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Greece Set to Become Major Energy Exporter to Europe

Greece electricity exporter
Over the last several years, Greece has emerged as a regional energy hub. Credit: Varistor60, CC BY-SA 4.0

Greece could generate billions of euros for its economy by developing an electricity connection to central Europe and exporting the country’s vast potential in renewable energy to consumers in Germany and elsewhere, according to a recent study.

According to the study by consultancy KPMG, the creation of the South East-North Electricity Highway – a project that Greece raised with its partners in Europe last year – could generate between €6.2 billion and €17.5 billion for the Greek economy, while also lowering electricity prices for consumers and enhancing Europe’s energy security.

“The development of an interconnection to central Europe could be the first electricity highway in the EU and part of the Priority Electricity Corridor of Central Eastern and South Eastern interconnections,” the study notes.

“It targets the integration of markets, the reduction of electricity prices, the expansion of RES electricity, and EU’s overall security of supply.”

Greece electricity exporter
The South East-North Electricity Highway. Credit: KPMG

Liquefied natural gas

Over the last several years, Greece has emerged as a regional energy hub, serving both as a transshipment point for natural gas supplies to Southeast and Western Europe and as an exporter of electricity to its neighbors.

On Saturday Greece received the first shipment of liquefied natural gas (LNG) at the floating storage regasification unit (FSRU) at Alexandroupolis

The FSRU will be connected to the 28-kilometer-long high-pressure subsea and onshore gas transmission pipeline, which, once operational, will deliver natural gas to the Greek Transmission System (NNGTS) and onwards to the final consumers in Greece, Bulgaria, Romania, North Macedonia, Serbia and further to Moldova and Ukraine to the East and Hungary and Slovakia to the West.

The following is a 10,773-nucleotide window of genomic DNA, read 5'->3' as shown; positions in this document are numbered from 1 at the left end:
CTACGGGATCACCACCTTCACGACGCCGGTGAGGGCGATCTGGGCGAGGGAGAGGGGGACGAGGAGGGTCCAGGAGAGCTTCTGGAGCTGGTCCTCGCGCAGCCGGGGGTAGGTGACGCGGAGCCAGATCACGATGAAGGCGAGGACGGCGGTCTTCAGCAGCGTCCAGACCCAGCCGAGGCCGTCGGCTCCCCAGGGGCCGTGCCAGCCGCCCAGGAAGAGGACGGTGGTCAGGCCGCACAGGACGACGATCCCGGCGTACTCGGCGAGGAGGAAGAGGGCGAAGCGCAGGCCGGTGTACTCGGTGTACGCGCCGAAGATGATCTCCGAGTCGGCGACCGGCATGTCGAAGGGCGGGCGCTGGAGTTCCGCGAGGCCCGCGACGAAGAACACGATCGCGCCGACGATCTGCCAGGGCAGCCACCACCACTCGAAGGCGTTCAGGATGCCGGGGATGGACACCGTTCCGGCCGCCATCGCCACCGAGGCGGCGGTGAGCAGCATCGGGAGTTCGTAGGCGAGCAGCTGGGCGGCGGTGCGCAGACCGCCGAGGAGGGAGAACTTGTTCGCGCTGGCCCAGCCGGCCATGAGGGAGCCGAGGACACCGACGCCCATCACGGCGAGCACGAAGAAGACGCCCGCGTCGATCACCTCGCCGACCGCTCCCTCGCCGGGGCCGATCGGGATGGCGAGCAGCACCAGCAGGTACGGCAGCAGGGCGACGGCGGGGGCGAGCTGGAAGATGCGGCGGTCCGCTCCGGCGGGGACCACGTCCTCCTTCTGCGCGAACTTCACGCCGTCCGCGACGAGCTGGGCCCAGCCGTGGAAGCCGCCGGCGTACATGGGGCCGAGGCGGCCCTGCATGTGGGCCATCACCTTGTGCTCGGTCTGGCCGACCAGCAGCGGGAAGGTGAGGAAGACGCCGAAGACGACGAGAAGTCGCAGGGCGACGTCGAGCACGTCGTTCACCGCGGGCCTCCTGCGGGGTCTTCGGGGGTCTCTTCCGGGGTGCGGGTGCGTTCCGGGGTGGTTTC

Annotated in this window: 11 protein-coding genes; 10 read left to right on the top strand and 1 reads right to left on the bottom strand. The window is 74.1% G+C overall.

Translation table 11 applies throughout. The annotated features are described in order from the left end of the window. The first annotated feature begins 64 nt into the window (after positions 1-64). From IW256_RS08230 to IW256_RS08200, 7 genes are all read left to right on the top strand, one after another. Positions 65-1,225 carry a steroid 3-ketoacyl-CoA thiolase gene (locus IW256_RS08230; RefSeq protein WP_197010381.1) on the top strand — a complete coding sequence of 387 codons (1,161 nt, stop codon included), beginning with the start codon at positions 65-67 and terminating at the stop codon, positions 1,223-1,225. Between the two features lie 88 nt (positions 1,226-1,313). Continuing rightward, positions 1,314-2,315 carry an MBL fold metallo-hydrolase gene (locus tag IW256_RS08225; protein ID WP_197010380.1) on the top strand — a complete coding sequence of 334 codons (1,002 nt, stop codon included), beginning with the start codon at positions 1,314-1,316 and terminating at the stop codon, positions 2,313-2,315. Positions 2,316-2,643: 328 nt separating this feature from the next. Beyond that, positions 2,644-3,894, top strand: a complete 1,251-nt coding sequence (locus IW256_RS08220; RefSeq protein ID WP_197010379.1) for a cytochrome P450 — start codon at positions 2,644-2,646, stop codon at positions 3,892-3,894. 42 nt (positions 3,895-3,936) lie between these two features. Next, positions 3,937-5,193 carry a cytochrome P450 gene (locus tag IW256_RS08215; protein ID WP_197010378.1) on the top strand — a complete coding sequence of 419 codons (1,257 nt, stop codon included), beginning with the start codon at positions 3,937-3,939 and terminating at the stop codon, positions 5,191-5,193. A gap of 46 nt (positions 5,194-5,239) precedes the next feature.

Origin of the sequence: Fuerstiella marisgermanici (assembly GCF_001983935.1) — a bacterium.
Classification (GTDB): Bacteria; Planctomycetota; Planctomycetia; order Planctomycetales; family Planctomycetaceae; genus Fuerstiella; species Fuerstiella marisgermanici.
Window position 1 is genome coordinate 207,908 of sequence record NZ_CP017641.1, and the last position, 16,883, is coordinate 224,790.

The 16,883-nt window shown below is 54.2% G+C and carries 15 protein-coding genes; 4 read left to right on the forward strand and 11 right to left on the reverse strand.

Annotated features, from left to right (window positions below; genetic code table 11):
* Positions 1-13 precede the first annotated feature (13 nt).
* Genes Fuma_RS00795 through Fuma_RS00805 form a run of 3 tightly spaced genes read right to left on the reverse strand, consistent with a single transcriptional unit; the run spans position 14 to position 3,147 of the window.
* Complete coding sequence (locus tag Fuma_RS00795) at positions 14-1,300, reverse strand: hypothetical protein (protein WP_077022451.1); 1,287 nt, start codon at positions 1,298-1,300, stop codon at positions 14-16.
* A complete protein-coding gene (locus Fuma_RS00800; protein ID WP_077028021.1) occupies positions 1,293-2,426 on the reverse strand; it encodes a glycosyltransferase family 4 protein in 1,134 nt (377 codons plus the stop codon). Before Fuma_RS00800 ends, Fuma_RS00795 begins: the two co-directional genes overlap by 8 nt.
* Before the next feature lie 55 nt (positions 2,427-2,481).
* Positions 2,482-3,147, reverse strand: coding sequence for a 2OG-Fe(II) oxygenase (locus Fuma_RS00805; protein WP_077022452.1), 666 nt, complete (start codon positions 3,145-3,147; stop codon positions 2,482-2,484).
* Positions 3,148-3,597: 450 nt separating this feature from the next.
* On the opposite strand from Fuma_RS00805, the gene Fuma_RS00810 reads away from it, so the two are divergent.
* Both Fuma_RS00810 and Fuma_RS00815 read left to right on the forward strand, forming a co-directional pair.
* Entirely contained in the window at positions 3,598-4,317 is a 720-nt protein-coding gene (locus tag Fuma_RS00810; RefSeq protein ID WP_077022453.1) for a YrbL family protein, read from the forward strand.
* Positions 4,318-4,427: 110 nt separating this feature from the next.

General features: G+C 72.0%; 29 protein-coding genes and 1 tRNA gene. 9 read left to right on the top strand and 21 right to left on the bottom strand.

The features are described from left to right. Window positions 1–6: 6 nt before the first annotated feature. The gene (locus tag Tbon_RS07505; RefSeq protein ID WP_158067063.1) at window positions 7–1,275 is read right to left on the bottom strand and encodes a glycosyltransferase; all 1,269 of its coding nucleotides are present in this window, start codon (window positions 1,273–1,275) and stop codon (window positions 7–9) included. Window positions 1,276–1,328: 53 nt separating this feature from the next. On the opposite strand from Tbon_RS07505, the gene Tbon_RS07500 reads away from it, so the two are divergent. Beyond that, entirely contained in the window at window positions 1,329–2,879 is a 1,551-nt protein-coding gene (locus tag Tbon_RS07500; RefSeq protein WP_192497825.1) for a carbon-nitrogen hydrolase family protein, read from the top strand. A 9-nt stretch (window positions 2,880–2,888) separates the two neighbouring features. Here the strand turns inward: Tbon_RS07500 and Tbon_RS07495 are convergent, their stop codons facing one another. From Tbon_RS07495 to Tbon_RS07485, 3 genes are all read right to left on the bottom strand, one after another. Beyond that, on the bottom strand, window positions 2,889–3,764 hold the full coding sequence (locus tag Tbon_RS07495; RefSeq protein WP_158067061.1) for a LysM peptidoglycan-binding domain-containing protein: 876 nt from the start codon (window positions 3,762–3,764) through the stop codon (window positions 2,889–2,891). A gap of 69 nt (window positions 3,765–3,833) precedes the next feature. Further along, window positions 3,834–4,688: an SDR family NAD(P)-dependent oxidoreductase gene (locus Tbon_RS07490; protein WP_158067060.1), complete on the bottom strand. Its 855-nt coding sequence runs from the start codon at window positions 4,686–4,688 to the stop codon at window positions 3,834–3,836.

With this project, Greece got its second LNG import facility, adding to DESFA’s import terminal located on the island of Revithoussa.

Greece plans electricity connections with Egypt, Cyprus and Israel

That role is due to grow as the country’s national grid operator upgrades power connections with Bulgaria, Italy, North Macedonia, Albania and Turkey, and presses ahead with plans to connect Greece’s grid with Cyprus, Israel and Egypt.

The Greece-Egypt project involves the electrical interconnection of the Egyptian and Greek Electricity Systems through submarine cables and high-voltage direct current links, with a capacity of 3,000MW. It aims to transport 100 percent green energy from Egypt to Attica and consequently to the European market. It has obtained EU Project of Common Interest status and is expected to be completed by 2028.

The Greece-Cyprus-Israel/Euro Asia interconnector is a project to end Cyprus’ energy isolation while connecting Israel to the EU. Its implementation timeline is until 2027 for the Crete-Cyprus segment and until 2029 for the Cyprus-Israel segment.

The project with a budget of 1.9 billion euros, has attracted the interest of major investors inside and outside of Europe.

The KPMG study also notes that Greece has led the rest of Europe in greening its power-generating sector by sharply reducing its use of lignite as a fuel source and, at the same time, ramping up production from renewable sources, particularly solar power.

“Greece is enacting extensive reforms within its energy sector to promote decarbonization and encourage the development of competitive markets. In absolute terms, the power generation sector in Greece has decreased its CO2 emissions by more than 58 percent compared to 2010 levels,” the report notes.

“This is mainly attributed to the large decrease in lignite generation and the uptake of renewable energy. Additionally, it can be noted that Greece’s previously mentioned reduction of 58 percent is significantly higher vs the 21 percent of the EU27 average.”

Speaking at the ministerial Conference of the International Energy Agency (IEA) earlier this week Deputy Minister of Environment and Energy Alexandra Sdoukou said that in just four years Greece doubled the installed capacity of renewable energy plants in the country, accounting for 50 percent of electricity generation, while the target for 2030 is to reach 80 percent.

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